Modes of Writing (Exposition, Fiction, Verse, etc.) : Writing Fiction, Drama, and Poetry

English 141

Section: 1
Instructor: Chandra, Melanie Abrams
Time: TTh 2-3:30
Location: note new room: 170 Barrows


Other Readings and Media

Course reader available from Zee Zee Copy

Description

This course will introduce students to the study of creative writing – fiction, poetry, and drama.  Students will learn to talk critically about these genres and begin to feel comfortable and confident with their own writing of them.  Students will write in each of these genres and will partake in class workshops where their work will be edited and critiqued by other students in the class.

This course is open to English majors only.


Short Fiction

English 143A

Section: 1
Instructor: Chandra, Vikram
Time: MW 1:30-3
Location: 301 Wheeler


Book List

Perrotta, Tom: Best American Short Stories 2012

Other Readings and Media

A course reader, to be purchased at Zee Zee Copy.

Description

A short fiction workshop.  Over the course of the semester, each student will write and revise two stories.  Each participant in the workshop will edit student-written stories, and will write a formal critique of each manuscript.  Students are required to attend two literary readings over the course of the semester, and write a short report about each reading they attend.  Students will also take part in online discussions about fiction.  Attendance is mandatory.

Throughout the semester, we will read published stories from various sources, and also essays by working writers about fiction and the writing life.  The intent of the course is to have the students engage with the problems faced by writers of fiction, and discover the techniques that enable writers to construct a convincing representation of reality on the page.

To be considered for admission to this class, please submit 10-15 photocopied pages of your fiction, along with an application form, to Vikram Chandra's mailbox in 322 Wheeler, BY 4:00 P.M., TUESDAY, OCTOBER 23, AT THE LATEST.

Be sure to read the paragraph concerning creative writing courses on page 1 of this Announcement of Classes for further information regarding enrollment in such courses!


Short Fiction

English 143A

Section: 2
Instructor: Mukherjee, Bharati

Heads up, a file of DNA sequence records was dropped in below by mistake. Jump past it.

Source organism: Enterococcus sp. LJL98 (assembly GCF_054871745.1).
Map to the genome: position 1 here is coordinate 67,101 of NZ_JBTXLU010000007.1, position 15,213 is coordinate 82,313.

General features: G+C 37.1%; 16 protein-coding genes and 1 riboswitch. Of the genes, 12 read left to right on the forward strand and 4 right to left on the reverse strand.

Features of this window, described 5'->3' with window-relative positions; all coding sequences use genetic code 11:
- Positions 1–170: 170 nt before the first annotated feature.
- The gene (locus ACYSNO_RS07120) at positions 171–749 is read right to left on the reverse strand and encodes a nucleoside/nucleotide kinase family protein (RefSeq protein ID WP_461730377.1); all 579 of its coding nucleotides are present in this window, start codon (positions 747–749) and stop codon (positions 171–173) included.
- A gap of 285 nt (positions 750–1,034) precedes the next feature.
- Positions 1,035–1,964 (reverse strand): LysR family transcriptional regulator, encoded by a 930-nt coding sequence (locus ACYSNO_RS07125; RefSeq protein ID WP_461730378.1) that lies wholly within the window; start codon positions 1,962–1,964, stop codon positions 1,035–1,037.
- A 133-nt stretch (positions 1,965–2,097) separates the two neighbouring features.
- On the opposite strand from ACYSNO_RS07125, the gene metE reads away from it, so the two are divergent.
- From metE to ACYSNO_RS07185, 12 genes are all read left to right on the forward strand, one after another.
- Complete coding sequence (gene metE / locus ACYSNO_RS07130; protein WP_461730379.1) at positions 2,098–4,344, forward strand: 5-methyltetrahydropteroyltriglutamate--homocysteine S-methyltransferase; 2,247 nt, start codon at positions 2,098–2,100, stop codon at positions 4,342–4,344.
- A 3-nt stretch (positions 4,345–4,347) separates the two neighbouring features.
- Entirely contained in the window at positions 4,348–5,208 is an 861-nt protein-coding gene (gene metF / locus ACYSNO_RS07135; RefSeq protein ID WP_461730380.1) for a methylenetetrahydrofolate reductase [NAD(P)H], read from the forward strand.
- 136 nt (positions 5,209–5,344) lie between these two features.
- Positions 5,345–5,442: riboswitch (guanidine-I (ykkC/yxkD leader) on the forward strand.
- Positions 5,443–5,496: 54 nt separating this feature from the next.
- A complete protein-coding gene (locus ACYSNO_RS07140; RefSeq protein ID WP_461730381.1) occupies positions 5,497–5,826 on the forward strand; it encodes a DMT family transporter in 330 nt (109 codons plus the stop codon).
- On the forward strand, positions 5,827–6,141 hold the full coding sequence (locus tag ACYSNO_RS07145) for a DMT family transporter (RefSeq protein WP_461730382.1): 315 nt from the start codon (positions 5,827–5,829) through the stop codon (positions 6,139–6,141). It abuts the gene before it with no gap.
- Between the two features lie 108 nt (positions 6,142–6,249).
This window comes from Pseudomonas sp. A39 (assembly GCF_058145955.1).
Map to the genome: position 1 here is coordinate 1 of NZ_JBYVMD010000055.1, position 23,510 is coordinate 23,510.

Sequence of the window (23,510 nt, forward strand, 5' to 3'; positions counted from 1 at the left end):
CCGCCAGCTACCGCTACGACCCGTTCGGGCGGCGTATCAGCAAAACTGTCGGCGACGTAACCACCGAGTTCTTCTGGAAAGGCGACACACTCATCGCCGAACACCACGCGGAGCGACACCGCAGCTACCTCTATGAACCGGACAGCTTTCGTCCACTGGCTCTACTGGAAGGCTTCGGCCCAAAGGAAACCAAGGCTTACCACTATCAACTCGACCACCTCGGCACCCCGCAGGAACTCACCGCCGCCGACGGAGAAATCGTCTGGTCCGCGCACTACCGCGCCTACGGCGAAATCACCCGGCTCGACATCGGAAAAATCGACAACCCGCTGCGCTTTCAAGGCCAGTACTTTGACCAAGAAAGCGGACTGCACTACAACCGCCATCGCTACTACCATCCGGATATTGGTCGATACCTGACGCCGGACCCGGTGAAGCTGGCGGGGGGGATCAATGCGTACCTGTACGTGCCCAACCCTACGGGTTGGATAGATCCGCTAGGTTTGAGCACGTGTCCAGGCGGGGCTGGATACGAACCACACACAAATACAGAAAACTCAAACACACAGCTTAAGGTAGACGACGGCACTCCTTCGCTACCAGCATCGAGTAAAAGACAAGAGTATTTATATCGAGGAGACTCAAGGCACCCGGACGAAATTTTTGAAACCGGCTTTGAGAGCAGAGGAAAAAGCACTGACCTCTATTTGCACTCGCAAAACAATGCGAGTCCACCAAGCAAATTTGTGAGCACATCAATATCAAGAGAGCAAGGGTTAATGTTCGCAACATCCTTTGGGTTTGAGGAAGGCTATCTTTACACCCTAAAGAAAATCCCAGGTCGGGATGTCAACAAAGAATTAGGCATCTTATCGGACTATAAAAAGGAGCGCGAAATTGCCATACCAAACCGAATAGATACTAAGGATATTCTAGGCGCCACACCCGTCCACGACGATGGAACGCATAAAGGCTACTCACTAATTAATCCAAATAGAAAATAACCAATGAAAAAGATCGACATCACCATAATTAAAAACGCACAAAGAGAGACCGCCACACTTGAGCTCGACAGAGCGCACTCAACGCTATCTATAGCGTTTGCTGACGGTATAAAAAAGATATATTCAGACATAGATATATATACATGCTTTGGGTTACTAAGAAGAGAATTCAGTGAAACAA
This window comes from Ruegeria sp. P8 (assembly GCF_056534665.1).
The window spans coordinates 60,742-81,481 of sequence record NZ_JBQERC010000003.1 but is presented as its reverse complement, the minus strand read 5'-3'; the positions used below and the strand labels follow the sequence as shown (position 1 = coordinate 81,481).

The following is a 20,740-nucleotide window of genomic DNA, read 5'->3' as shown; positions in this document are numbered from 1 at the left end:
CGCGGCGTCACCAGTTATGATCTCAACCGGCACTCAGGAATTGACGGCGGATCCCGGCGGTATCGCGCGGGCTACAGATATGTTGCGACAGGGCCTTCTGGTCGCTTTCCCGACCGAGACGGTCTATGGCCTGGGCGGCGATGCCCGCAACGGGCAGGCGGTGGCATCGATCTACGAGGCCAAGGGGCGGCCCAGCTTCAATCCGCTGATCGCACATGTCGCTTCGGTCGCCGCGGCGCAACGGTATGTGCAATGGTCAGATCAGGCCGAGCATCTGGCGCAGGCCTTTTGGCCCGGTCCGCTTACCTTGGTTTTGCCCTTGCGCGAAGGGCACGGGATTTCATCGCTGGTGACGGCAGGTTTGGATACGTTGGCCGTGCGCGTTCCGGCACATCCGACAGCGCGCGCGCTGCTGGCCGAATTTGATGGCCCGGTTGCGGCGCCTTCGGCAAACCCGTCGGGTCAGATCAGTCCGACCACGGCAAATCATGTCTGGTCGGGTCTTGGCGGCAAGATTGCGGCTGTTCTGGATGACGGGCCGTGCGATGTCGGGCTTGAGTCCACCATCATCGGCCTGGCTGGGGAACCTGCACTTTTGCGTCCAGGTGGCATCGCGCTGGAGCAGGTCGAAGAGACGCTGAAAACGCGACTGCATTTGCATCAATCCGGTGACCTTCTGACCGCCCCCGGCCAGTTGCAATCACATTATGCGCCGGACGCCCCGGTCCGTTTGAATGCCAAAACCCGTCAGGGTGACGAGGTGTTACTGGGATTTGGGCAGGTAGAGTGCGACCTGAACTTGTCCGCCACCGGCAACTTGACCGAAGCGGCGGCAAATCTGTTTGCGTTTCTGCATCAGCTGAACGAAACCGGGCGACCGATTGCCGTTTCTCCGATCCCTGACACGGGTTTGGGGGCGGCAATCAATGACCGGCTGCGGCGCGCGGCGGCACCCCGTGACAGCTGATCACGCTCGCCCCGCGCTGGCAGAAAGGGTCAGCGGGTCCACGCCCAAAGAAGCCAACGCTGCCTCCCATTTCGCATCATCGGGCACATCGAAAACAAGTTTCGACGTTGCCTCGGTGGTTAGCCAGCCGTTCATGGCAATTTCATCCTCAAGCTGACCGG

Time: Tues. 3:30-6:30
Location: 301 Wheeler


Book List

(eds.) R.V. Cassill & Joyce Carol Oates.: The Norton Anthology of Contemporary Fiction (Second Edition);

Recommended: Mukherjee, Bharati.: The Middleman & Other Stories

Description

This limited-enrollment workshop course will concentrate on the form, theory and practice of short fiction.

To be considered for admission to this class, please submit 10-12 photocopied pages of your fiction, along with an application form, to Bharati Mukherjee's (a.k.a. B. Blaise) mailbox in 322 Wheeler, BY 4:00 P.M., TUESDAY, OCTOBER 23, AT THE LATEST.

Be sure to read the paragraph concerning creative writing courses on page 1 of this Announcement of Classes for further information regarding enrollment in such courses!

 


Short Fiction

English 143A

Section: 3
Instructor: Oates, Joyce Carol
Time: Thurs. 3:30-6:30
Location: 301 Wheeler


Book List

Oates, J. C., ed.: The Oxford Book of American Short Stories 2012

Description

A fiction workshop in which students will be expected to turn in material approximately every third week, to be edited and discussed in class.

Emphasis will be upon editing and revising. Quality rather than quantity is the ideal, but each student should be prepared to write about fifty pages through the term, to be gathered into a small “book” and turned in on the last class day. Appropriate assignments will be made in the new, 2012 edition of THE OXFORD BOOK OF AMERICAN SHORT STORIES edited by Joyce Carol Oates.

To be considered for admission to this class, please submit 10-15 photocopied pages of your fiction, along with an application form, to Prof. Joyce Carol Oates' mailbox in 322 Wheeler, BY 4:00 P.M., TUESDAY, OCTOBER 23, AT THE LATEST.

Be sure to read the paragraph concenring creative writing courses on page 1 of this Announcement of Classes for further information regarding enrollment in such courses!


Verse

English 143B

Section: 1
Instructor: Shoptaw, John
Time: TTh 11-12:30
Location: 301 Wheeler


Other Readings and Media

Course reader, available from Krishna Copy (University & Shattuck)

Description